Organizations are under attack everywhere and data breaches cost millions. Coupled with a lack of trained security professionals, a shortage according to some researchers, there’s a perfect storm setting up. On this episode of The Disruptive Enterprise Podcast, host Gregory J. Turner, CRO/CIO at MTM Technologies, and guest Alejandro Lavie, Director of Strategy for Flexera, discuss cybersecurity basics and how to navigate a virtual arms race of cybersecurity vendors.
Many organizations don’t know how many devices they are protecting on their enterprises. That can lead to huge vulnerabilities if you lack visibility into your devices.
Who’s ready to talk about cybersecurity?
The Disruptive Enterprise – Cybersecurity: Creating a Stronger Enterprise Security Posture
By Gregory J. Turner, CRO/CIO for MTM Technologies, with Alejandro Lavie, Director of Strategy for Flexera
Gregory J. Turner: Welcome to our continuing podcast series at The Disruptive Enterprise. On our cybersecurity series, we are going to be discussing security challenges facing the enterprise, how to develop a stronger security posture for your organization, how to gain a higher confidence in your ongoing protection efforts, and ways to gain greater visibility and deeper understanding of all your operations and infrastructure to better prepare for all the threats encountered by your network.
Gregory J. Turner: Organizations are under attack everywhere. The average total cost of a data breach in 2016 was $3.62 million. According to a study by Ponemon Institute, that cost has only increased in the past few years. The problems are exacerbated by the lack of trained security professionals. According to a 2017 report by Frost & Sullivan, there’s actually a worldwide shortage of security professionals. This talent shortage combined with an increase in incidents has led to a generally weak security posture among many organizations. Successful attacks result in huge monetary losses, loss in intellectual property, comprised client information and confidence, and lower corporate valuations.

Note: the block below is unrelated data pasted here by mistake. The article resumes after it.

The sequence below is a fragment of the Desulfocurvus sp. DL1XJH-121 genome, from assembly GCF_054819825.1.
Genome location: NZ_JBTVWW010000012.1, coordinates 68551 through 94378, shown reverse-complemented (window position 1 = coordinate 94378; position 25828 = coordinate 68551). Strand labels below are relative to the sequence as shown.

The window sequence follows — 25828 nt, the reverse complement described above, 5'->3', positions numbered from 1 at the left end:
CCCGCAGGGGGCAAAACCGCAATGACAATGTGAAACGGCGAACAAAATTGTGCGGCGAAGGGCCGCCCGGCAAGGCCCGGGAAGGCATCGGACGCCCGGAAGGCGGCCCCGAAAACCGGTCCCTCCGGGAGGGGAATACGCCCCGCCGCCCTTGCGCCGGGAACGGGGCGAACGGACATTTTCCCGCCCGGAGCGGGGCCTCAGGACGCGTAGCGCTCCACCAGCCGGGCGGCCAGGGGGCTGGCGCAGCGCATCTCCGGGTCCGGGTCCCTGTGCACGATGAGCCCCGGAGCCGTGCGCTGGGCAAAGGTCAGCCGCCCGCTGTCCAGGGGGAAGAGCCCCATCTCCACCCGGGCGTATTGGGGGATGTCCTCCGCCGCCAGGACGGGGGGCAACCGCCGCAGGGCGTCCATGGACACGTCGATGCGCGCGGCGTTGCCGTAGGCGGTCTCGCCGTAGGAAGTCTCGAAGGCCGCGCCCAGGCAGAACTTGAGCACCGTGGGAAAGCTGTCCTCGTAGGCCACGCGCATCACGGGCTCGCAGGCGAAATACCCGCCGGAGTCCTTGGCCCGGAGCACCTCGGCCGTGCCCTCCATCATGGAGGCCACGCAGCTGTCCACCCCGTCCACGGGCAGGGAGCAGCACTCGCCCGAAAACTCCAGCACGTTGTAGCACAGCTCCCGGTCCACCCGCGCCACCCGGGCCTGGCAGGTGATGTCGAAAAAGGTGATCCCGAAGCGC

Gregory J. Turner: With me today on the podcast to help me add some perspective and guidance is Alejandro Lavie, Director of Strategy for Flexera. He has over 20 years of consulting and business development experience in four countries with an emphasis on cybersecurity, IT operations, IT service management, and process optimization. Flexera is an MTM partner, and like MTM, has been providing IT solutions and visionary leadership for over 30 years. Welcome to The Disruptive Enterprise, Alejandro.
Alejandro Lavie: Hey, Greg. Good morning. Thank you so much for having us.
Gregory J. Turner: No problem. Before we get too far ahead of ourselves, I think we should get back to the basics of cybersecurity. Alejandro, I think you would agree.
Alejandro Lavie: Yeah. Absolutely. I would agree because back to basics has been my motto for about 10 to 15 years since I’ve been heavily involved in the cybersecurity world, advising and consulting for many companies around the world. It is an understatement how important it is for us to rethink how we evaluate and do security and go back to basics as a foundational principle.